They immigrated to New Zealand in 2005 from Windsor, home to the famous Windsor Castle, with their first four-month old baby boy. Fourteen years on and now with two teenage sons, they have taken pride in giving this Christchurch ‘castle’ a new lease of life. “We’re very passionate about the building,” Kay says.

The couple are also passionate about honouring Harry Ell and his philosophy of nurturing the Port Hills environment and community. Community is at the heart of the business – there’s a significant focus on supporting local businesses, groups, schools and causes. Sections of the building are able to be hired and used as a space for community groups to hold events like meetings, fundraisers and classes.



The locally sourced café and bar offerings are all part of the story. A brand-new menu features favourites like pasta, fish and chips, pizza and steak. “It’s not going to be the fine dining that it was before – it’s more fresh, local produce; family friendly, affordable and casual,” Andrew says.

Fine local wines, spirits and craft beers are available at the bar – take note of their locally brewed house beer, Takahe. For every pint sold, 50 cents will go to a separate fund set up to invest in the conservation of the Port HIlls, again honouring Harry Ell’s legacy.

Their tea and coffee also have great causes at their roots; Charity Tea, a loose-leaf organic, fairtrade and biodegradable tea range donates its profits to feeding programmes in New Zealand and Haiti; for each 1kg of tea purchased, five children are fed. Their one-of-a-kind coffee, Ha Kawhe, also puts their profits back into the community, with money going to Matapopore Charitable Trust.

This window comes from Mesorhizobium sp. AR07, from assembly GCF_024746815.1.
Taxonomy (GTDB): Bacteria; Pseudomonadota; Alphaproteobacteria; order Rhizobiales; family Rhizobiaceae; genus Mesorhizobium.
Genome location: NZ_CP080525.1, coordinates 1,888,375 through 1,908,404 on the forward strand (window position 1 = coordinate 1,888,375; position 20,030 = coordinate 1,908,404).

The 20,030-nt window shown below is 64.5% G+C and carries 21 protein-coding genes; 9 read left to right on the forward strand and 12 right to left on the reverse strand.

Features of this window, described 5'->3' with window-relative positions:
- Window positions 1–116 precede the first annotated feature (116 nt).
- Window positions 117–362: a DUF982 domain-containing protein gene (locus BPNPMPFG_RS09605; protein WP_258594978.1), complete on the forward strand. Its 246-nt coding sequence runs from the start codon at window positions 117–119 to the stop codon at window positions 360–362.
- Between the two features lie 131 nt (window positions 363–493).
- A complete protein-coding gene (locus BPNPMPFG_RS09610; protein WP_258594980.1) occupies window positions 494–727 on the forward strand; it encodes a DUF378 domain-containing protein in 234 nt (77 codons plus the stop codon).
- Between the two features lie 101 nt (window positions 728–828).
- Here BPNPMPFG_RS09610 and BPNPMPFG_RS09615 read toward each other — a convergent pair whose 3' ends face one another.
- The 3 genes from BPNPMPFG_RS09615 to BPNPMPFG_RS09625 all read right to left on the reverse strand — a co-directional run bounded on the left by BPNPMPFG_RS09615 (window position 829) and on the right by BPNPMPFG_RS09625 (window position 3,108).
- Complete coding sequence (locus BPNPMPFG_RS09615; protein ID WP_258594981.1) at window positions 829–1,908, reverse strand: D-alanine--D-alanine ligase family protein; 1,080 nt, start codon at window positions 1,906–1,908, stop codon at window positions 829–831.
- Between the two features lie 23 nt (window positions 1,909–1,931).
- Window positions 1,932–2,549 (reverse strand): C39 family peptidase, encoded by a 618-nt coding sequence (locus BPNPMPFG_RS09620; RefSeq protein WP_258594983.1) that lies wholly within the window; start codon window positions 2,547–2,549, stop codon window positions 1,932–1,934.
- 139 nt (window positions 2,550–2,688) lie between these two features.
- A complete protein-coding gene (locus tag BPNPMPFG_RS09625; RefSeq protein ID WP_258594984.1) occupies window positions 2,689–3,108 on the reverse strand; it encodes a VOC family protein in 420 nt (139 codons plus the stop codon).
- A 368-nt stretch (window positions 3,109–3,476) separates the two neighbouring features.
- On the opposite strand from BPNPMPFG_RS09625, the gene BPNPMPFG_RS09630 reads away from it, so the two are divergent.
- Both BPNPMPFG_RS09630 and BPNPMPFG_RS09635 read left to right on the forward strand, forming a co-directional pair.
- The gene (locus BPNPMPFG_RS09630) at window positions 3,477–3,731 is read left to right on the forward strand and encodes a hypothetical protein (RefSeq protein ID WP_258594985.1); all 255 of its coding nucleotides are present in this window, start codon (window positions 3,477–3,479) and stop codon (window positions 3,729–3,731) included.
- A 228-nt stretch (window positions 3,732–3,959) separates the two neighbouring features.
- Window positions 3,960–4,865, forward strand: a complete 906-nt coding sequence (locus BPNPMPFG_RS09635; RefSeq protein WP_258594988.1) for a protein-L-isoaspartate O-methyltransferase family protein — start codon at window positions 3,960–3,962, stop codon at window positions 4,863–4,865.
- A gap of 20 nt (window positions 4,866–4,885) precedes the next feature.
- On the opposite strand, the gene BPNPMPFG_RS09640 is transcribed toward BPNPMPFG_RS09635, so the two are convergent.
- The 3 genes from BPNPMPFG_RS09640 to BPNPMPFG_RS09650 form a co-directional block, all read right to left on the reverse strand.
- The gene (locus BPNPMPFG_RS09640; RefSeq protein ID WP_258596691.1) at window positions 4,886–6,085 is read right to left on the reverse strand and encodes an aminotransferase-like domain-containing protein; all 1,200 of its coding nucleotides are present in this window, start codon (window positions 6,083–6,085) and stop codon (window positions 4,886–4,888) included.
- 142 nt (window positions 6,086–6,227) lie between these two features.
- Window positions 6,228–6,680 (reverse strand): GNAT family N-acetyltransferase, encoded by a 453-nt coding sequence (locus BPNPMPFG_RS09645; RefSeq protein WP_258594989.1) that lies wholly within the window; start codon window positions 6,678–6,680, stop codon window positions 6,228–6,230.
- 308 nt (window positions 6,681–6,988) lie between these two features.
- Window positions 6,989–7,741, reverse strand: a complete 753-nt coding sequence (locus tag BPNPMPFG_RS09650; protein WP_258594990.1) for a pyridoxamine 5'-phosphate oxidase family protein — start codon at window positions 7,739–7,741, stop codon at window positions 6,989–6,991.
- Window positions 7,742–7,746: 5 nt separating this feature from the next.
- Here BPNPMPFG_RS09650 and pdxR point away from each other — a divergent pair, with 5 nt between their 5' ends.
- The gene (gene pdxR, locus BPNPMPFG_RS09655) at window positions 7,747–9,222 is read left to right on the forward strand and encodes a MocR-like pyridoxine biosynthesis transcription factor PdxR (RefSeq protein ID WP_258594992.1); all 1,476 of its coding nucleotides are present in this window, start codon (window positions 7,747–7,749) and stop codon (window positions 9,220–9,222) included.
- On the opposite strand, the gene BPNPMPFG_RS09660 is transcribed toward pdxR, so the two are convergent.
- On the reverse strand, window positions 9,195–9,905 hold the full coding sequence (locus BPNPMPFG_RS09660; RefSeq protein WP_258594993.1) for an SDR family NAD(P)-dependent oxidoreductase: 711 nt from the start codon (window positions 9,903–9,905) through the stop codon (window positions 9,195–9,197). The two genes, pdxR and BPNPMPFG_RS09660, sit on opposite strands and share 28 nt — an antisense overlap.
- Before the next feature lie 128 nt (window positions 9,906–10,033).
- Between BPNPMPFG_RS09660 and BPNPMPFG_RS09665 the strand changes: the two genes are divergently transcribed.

Sustainability is also an integral focus of the business, and they have plans to become B Corp Certified by following a sustainable social and environmental ethos. The couple are already passionate about recycling and reusing; so much so they have introduced a KeepCup swap system. “Just things like that, we want to be able to leave as little impact on the planet as possible,” Kay says.

Revamped, refurbished and taking off into a bright new future, Sign of the Takahe is open for bookings, just in time for your Cup Day celebration. Phone 03 925 8766, visit Sign of the Takahe on Facebook or the website,




Photography: The Perfect Line

A momentous occasion: Christchurch Adventure Park is back and ready for action

Christchurch Adventure Park staff gathered last month to mark the one-year anniversary of the devastating Port Hills fires.

Photography: The Perfect Line
Photography: The Perfect Line

The fires, which broke out in February 2017, burned 1600 hectares of land on the Port Hills, claimed the life of firefighter Steve Askin, destroyed eleven homes and tore through the Christchurch Adventure Park, forcing its closure after just eight weeks of being open.
Christchurch Adventure Park General Manager, Anne Newman, says at lot of hard work has gone into getting the park up and running again. “For those staff who were working at the park on that day it was obviously a stressful and traumatic experience to go through. Many staff then lost their jobs following the fires and, for those who did remain, it was ten months of incredibly hard work to get things prepared for a re-opening.”
Sales and Marketing Manager, Sheena Crawford, says the facilities continue to grow. “We have recently re-opened two more of our trails, so in a biking sense we are getting closer and closer to our former capacity and are aiming to quickly grow beyond that. We have had over 40,000 people through the park in the first two months; 30,000 of those going up the chair and over a thousand enjoying the ziplines.
“There is no doubt that there are still challenges for us to overcome as we continue to recover, but we are stoked to be back in business and seeing so many people out enjoying what the park has to offer again.”